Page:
Don't Read That, Read This! (Underrated Gothic Horror Books)

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In this video, I recommend some underrated Gothic Horror books, basing my choices on better known Gothic classics.


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queasyApothecary says:

nice recommendations dude, but i have to point out that the beasts from moreau's are not hybrids, they're just animals made to look and behave like humans. maybe you meant that but i found it a bit confusing expressed that way

minitumen says:

Very interesting video, great contrats. Thank you!

Egil Viklund says:

what do you use for background music?

Mela Reads says:

I can't work out what the book is you suggest alongside The Monk?

Class Punk says:

I wrote a Gothic novel about the friendship that develops between two teenage girls– a normie with anxiety and depression, and a goth who is afraid of the dark– as Wonderland-like events surround them in a small town's permanent night, under a black sky drenched in colorful clouds: flying bat-dogs, a monster made of garbage, a jumping Victorian house on massive springs, the farmers' market on the moon, hidden passageways in the mirrors of a department store, shadowy machines that can turn one into a mannequin, the secret of the dragon Abbadon who sleeps on a baseball field, the man with red and blue hair who hunts him, one couple's quest for a Haunted Cheese Party, Thee Chaotician's chaos magic and the talking egg that he creates and Mr. Dreary-Gravy's quest for breakfast, the lost youths of Lawn and Garden, the floating technological tentacles, a tower of pink hats and an ever-sprinting gargoyle, the children of Greyface, a talking skeleton who ruminates on the future of humanity's happiness, the evil witch who stole the skeleton's ribs for her dress and can turn into a flock of birds, the LARPer's battle against the spamurai, the marble-headed man who would have no business eating chicken at a seafood restaurant, a gang of unsupervised children committing vandalism, and a furry stranger named Herbert who offers advice steeped in madness to a mentally ill teenager. It is called Vibrant Night by Okami Carroll.


Great breakdowns, good work. subbed.

Alessandro Zir says:


Alberto Rugel says:

I'm loving your chanel. You should read some contemporary gothic literature from Latin America. I suggest to you Las Voladoras from Monica Ojeda. Enjoy!

Susan Burgess says:

Just found you and subbed. Love gothic horror. Pretty much any kind of horror, esp ghost, haunted houses and creepy dolls ala rod serling's original twilight zone. What a brilliant man rod was. Plus all these years later, i still watch the tz's marathons enjoying being scared/horrified each and every year. I'm pretty sure i have most of the box sets too. His messages are timeless esp in today's world. Miss you mr serling😔😔😔👏👏👏🤗🤗🤗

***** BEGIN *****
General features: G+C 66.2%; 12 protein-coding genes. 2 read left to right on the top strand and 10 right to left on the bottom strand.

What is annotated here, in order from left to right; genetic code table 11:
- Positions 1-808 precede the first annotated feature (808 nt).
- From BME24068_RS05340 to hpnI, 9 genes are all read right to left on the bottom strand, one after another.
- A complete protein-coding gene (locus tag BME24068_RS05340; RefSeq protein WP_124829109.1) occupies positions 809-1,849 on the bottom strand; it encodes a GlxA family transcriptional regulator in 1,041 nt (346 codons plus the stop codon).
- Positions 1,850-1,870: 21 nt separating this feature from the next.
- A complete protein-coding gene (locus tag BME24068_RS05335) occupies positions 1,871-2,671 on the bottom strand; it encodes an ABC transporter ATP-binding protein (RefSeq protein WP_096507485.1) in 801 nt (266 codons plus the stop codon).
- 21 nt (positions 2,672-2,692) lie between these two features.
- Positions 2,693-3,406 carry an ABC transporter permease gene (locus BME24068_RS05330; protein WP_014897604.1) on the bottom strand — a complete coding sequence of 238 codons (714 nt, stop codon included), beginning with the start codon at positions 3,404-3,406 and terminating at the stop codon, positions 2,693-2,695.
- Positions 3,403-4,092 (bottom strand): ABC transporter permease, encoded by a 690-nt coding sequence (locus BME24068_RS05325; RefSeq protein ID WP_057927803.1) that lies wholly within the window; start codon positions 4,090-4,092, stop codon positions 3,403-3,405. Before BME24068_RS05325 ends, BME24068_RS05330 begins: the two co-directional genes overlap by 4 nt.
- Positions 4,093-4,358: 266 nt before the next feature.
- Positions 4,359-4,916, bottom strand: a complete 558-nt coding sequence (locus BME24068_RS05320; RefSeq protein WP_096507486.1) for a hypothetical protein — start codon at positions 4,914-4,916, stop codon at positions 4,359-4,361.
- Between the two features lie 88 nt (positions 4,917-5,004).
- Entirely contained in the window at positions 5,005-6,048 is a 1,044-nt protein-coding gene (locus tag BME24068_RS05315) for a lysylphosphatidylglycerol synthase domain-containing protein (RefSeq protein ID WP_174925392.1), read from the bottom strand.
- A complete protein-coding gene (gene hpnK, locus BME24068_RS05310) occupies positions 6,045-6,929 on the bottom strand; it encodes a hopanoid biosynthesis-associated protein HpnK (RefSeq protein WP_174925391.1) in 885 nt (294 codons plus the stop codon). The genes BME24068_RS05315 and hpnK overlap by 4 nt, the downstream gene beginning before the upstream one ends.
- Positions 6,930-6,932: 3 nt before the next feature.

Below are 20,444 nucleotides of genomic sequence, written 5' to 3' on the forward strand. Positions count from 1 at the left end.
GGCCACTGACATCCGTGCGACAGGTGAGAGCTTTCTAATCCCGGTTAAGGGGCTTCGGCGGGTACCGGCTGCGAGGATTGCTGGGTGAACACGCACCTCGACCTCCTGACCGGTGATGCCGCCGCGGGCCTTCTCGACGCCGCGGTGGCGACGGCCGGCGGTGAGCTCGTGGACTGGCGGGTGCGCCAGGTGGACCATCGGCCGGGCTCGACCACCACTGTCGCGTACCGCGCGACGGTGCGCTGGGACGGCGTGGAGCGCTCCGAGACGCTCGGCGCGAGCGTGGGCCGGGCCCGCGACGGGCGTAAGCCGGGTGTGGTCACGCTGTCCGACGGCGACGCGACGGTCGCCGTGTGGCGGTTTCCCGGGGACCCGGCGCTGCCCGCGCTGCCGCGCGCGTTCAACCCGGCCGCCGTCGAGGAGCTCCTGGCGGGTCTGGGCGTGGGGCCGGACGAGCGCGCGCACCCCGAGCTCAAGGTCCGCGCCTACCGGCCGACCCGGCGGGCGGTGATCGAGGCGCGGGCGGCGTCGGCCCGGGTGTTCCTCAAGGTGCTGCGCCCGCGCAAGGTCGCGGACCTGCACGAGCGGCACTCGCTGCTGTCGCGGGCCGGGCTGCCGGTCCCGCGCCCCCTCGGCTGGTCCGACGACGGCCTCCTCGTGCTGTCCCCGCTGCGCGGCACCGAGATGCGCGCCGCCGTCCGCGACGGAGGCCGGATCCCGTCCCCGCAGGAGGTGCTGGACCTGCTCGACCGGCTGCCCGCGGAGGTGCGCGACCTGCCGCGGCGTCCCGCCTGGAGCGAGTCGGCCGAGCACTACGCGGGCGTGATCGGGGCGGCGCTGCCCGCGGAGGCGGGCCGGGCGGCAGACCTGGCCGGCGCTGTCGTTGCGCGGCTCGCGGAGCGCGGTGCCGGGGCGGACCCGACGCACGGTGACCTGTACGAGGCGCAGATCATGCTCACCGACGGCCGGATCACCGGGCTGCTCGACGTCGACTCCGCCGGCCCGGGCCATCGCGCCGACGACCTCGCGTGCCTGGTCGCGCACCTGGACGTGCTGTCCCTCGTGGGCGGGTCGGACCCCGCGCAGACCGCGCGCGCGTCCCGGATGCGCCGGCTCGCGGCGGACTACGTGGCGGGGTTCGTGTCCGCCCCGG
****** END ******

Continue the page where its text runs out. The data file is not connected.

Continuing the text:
Inessa Maria says:

Great content.

harry brown says:

I loved this video I’m going to read all of them also I like the contrast format of this video it’s fun to see the differences and similarities between authors artistic minds!

J.P. Choquette says:

Lots of good books here, thanks for all the recommendations. I like how you set it up with the, "if you like this, then you should check out this," format–great!

Rickon Nye says:

Great reviews

Nola says:

I love the dedication you put in this video 😍👍🏼✨ definitely gonna subscribe

Justin D says:

Please considering listing in the description the books you mention in your videos.

Cheng-han Wu says:

thank you very much for this video! I particularly enjoy the way you draw analogy among novels with similar themes. Although at the time that was considered a blatant plagiarism, I do agree with you that some novels may have similar concepts, but their focus is drastically different! Say, a couple of years later, "Rosa Matilda" (Charlotte Dacre) even goes a lot farther than Monk Lewis in depicting sexual desires and corruption. Thanks for your handle on each recommended Gothic novel again!

Neveen Badr says:

We have the same taste in books. I love your channel.

Just Juan Reader says:

I love this channel!! 🙌🏻

Hola Ed says:

I really enjoyed your video and absolutely loved your recommendations, thank you!

Spiritus Rector says:

Dear Josh,
Thank you for a lovely, interesting channel! I think it's a great outlet for of all of us who love Gothic and Gothic-inspired literary production, and I always look forward to your videos. Apart from being fun and edifying, your reviews are well balanced, and I like the fact that they're not all milk-and-honey. Pointing out whatever one believes hasn't worked particularly well within a book is relevant both from a critical and from a creative point of view (although I would say that you tend to be far too lenient with the U.S. 'industrialists', Anne Rice and Stephen King 😂). Anyway, here is my list of Gothic and Gothic-inspired works that merit a review: